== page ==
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The Daily Wildcat

The Daily Wildcat

 

Arizona football to play in pro stadium

The New York Giants and New England Patritots face off on the opening kick at Super Bowl XLII at University of Phoenix Stadium in Glendale, Arizona, on Sunday, February 3, 2008, where the New England Patriots are trying to be the second undefeated team in NFL history. (Mark Cornelison/MCT)
Mark Cornelison
The New York Giants and New England Patritots face off on the opening kick at Super Bowl XLII at University of Phoenix Stadium in Glendale, Arizona, on Sunday, February 3, 2008, where the New England Patriots are trying to be the second undefeated team in NFL history. (Mark Cornelison/MCT)

They say home is where the heart is.

For Arizona athletic director Greg Byrne, that saying may take on a whole new meaning.

Byrne, in his first year in the position, confirmed that the athletics department would explore the possibility of replacing one of Arizona’s home football games in Tucson with one at the University of Phoenix Stadium in Glendale.

“”I think we have to at least explore the possibility,”” Byrne said. “”We want to make sure we’re doing things to give us exposure in all the different markets around the state.””

Suzy Mason, associate director of athletics in charge of event management and facilities, said that while making sure to include Phoenix in the locations for a Saturday Wildcat football game is a goal of the new administration, the idea was more in the stages of a conversational topic.

“”We’d be doing ourselves an injustice if we didn’t look at opportunities that reach the Phoenix metro area,”” Mason said.

University of Phoenix Stadium, which is home to the 2011 BCS National Title Game and the NFL’s Arizona Cardinals, can seat up to 72,000 spectators, a venue that would reach out to Wildcat fans all around the state of Arizona.

“”We wouldn’t take a football game anywhere but Phoenix,”” Byrne said. “”But we need people engaged and involved throughout the state of Arizona on the regular basis.””

Mason agreed that the effort to move the home game north shows a desire to connect with the alumni who can’t make it to Arizona Stadium every Saturday.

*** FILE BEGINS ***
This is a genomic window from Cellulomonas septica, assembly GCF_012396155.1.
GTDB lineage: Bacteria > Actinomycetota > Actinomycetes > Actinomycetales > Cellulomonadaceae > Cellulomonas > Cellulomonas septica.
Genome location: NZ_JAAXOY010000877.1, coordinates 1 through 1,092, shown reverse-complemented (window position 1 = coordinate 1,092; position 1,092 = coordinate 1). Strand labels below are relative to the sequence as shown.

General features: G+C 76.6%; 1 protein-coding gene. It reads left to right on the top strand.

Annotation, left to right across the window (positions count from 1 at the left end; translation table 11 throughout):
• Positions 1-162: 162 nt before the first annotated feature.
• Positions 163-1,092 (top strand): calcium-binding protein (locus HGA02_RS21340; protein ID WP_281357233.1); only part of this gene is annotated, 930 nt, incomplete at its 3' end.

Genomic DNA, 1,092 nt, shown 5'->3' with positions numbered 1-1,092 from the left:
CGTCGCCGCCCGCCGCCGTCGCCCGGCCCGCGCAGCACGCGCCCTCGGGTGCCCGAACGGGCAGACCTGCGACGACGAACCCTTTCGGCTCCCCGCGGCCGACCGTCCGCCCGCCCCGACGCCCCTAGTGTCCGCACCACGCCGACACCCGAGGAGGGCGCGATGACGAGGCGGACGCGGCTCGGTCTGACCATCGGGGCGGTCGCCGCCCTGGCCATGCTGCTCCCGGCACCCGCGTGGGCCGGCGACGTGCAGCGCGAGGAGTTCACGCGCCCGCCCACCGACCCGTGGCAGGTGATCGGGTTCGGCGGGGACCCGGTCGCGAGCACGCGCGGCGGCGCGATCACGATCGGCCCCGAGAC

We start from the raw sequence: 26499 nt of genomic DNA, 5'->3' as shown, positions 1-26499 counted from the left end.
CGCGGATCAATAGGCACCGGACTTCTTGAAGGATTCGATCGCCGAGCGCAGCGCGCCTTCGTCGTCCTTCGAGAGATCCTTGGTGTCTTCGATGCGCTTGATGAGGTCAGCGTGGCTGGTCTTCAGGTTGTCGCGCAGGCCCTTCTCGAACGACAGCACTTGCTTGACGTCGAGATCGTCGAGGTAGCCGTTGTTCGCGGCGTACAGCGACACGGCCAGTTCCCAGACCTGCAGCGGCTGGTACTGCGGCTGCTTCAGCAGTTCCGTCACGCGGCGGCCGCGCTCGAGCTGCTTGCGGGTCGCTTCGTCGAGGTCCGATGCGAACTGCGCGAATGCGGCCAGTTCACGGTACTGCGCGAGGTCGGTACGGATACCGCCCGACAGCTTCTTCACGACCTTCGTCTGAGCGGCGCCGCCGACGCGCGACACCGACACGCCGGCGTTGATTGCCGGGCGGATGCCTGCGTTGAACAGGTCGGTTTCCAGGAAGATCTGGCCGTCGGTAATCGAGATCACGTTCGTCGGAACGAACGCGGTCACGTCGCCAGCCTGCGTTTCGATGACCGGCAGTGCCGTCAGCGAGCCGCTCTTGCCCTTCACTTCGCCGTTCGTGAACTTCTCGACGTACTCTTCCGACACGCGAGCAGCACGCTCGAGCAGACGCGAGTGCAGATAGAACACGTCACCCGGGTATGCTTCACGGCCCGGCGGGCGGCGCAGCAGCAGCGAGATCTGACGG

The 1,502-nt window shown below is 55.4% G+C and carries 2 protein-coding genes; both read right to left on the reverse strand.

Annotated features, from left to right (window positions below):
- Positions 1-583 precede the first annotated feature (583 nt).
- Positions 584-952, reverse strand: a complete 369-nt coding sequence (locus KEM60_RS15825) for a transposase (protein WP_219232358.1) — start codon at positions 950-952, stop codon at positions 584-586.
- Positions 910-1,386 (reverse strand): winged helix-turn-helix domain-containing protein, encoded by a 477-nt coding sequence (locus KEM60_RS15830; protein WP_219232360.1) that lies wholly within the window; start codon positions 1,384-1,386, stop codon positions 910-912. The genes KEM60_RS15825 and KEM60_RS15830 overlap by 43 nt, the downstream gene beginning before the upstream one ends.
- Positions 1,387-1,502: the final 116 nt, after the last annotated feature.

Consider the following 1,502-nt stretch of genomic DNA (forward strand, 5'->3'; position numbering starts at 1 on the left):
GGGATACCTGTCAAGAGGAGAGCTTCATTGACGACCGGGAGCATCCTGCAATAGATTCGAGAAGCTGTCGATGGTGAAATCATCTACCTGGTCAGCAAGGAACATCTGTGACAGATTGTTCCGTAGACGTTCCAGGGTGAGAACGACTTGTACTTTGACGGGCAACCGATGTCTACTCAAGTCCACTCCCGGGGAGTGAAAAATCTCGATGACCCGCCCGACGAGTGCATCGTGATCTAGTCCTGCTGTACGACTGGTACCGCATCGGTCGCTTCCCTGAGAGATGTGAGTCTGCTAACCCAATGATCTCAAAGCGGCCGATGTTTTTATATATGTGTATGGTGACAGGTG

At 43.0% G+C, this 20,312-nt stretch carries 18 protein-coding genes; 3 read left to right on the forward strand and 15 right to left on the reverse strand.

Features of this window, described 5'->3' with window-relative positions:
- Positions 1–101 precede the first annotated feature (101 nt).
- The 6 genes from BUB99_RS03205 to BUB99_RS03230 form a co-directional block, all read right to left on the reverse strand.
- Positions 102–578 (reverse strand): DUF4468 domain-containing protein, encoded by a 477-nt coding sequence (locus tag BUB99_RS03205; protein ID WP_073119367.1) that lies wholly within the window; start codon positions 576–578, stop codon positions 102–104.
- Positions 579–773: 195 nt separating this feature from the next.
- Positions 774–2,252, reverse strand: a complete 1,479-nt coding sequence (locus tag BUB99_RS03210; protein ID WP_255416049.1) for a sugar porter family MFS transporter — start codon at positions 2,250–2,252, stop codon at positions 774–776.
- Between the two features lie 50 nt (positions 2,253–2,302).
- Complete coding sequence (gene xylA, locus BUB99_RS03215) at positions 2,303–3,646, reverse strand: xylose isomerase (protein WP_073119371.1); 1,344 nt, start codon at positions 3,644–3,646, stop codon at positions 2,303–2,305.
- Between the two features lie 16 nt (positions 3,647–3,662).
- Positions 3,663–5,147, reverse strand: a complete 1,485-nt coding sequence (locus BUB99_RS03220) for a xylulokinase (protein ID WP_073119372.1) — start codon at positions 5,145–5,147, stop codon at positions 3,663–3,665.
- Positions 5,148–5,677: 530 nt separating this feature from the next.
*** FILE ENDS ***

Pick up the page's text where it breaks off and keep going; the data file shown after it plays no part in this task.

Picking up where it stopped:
“”You’ve got to go where the people are, and obviously we love the southern Arizona fans and that’s where we’re situated, but there are a lot of alums in and around the Phoenix area,”” Mason said.

While the proposed switch would be a new adventure during the regular season for Wildcat fans, moving a home football game to another venue isn’t unheard of.

“”We’re not starting a new trend, necessarily, in our industry, it just hasn’t been done on the West Coast as much as it’s been done in other parts,”” Byrne said. “”It’s happening a lot … Virginia Tech and Boise State are playing in Washington, D.C., this year. The Chick-Fil-A Bowl has a kick-off game every year in Atlanta, Virginia Tech and Alabama played there last year. Oklahoma and Texas play every year in Dallas, and Texas A&M and Arkansas play every year in Dallas.””

The desire to increase the UA’s presence in central and northern Arizona doesn’t end with the fans. The benefits increase with the ability to attract a formidable non-conference school to play at University of Phoenix Stadium, as well as more national attention in terms of recruiting.

A game against a big-name school in an NFL stadium would certainly attract more recruits, not only in the state of Arizona, but across the nation.

But what about the southern Arizona fans? The student section? The money that the city of Tucson would lose for that one game? Would the larger stadium sell out?

Mason said the athletics department generates roughly $350,000 in profits per Arizona home football game. That money would be slightly, if not significantly, lower for this proposed move to Phoenix because of rental and venue fees the department would have to pay to even get the game at University of Phoenix Stadium.

Another factor that would have to be considered would be support. The current Zona Zoo section in Arizona Stadium seats 10,000 students. The question of just how far up the I-10 Zona Zoo’s support extends would have to be answered.

Mason said there were no known specifics of how the athletics department would compensate season ticket holders, but speculated that there would be a similar situation to the services provided for a Wildcat game against ASU in Tempe.

“”The best thing we’ve got going for us on game day sometimes is Zona Zoo,”” Mason said.

“”There’s no reason we wouldn’t do everything we could to reach out to them and (make) a marketing effort from an operational standpoint.””

University of Phoenix Stadium has 17,000 more seats available than Arizona Stadium, and unless a big-name school like Texas or Notre Dame were selected as an opponent, there would be no guarantee that the alumni presence would be enough to fill the seating void.

“”We certainly would expect it to (sell out),”” Bryne said. “”To be quite frank, if we can’t do that then I’m not quite sure it makes sense to have the game.

“”It would probably be a very rare chance we would do it every four, five or six years, something along those lines,”” he added.

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